You know how it goes: the list of things to do in your head gets longer and longer, priorities fall lower on your list as life gets in the way, and the end of the week leaves you stressed and scrambling to get it all done. If you’re a human being, you’ve likely found yourself in this situation at least once.

Studies show that 25% of adults consider procrastination to be a defining personality trait for them. Whether you are in school, work in a cubicle, own a small business, or work from home, we can all be victims of procrastination. It doesn’t have to be this way. Here are a few tips for how to beat procrastination and make deadlines.

Plan ahead
Planning ahead is a basic tip, but it’s easier said than done. One of the best tools for planning ahead is a monthly calendar or a daily planner. Personally, I use both. A monthly calendar helps me get an overview of the big events going on in a month so I can adequately prepare. A daily planner helps me organize my daily deadlines and commitments.

Create goals
Creating goals has many benefits but is great for making deadlines. When you are assigned a deadline, create a goal timeline for when you would like to complete your task and stick to it. It is proven that if you write down your goals you are more likely to achieve them! You can even try to complete your tasks one or two days before the actual deadline, so you don’t have to stress about it in the days before.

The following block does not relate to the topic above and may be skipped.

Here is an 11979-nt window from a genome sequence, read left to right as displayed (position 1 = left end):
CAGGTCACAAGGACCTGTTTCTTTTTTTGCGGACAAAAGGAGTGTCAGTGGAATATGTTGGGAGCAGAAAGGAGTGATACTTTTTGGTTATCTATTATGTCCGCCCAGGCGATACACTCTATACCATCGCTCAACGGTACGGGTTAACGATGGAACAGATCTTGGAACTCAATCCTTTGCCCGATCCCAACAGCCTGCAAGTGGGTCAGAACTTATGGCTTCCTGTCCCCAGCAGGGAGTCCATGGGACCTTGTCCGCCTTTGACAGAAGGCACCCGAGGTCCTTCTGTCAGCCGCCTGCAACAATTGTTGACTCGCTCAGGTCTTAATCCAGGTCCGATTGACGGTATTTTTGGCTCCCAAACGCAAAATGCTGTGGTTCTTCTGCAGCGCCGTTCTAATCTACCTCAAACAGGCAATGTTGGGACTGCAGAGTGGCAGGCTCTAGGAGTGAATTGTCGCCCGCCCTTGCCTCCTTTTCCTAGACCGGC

Make daily to-do lists
Daily to-do lists are the combination of planning and goal setting. It is practical preparation for making your deadlines!

Give yourself an incentive
One of the hardest things about procrastination is that there are simply other tasks that are more attractive than the one you actually need to get done. Make those tasks the incentive for completing the less attractive task. For example, write the email and then check your social media.

Organize your priorities
Every so often I need to re-evaluate my priorities. As life changes, so do your priorities. Same goes with your professional life. Write them out. This will orient the way you plan your tasks and hopefully place the appropriate focus on important tasks.


Article by
Abigail Dycus
Content Writer and Researcher

Abigail Dycus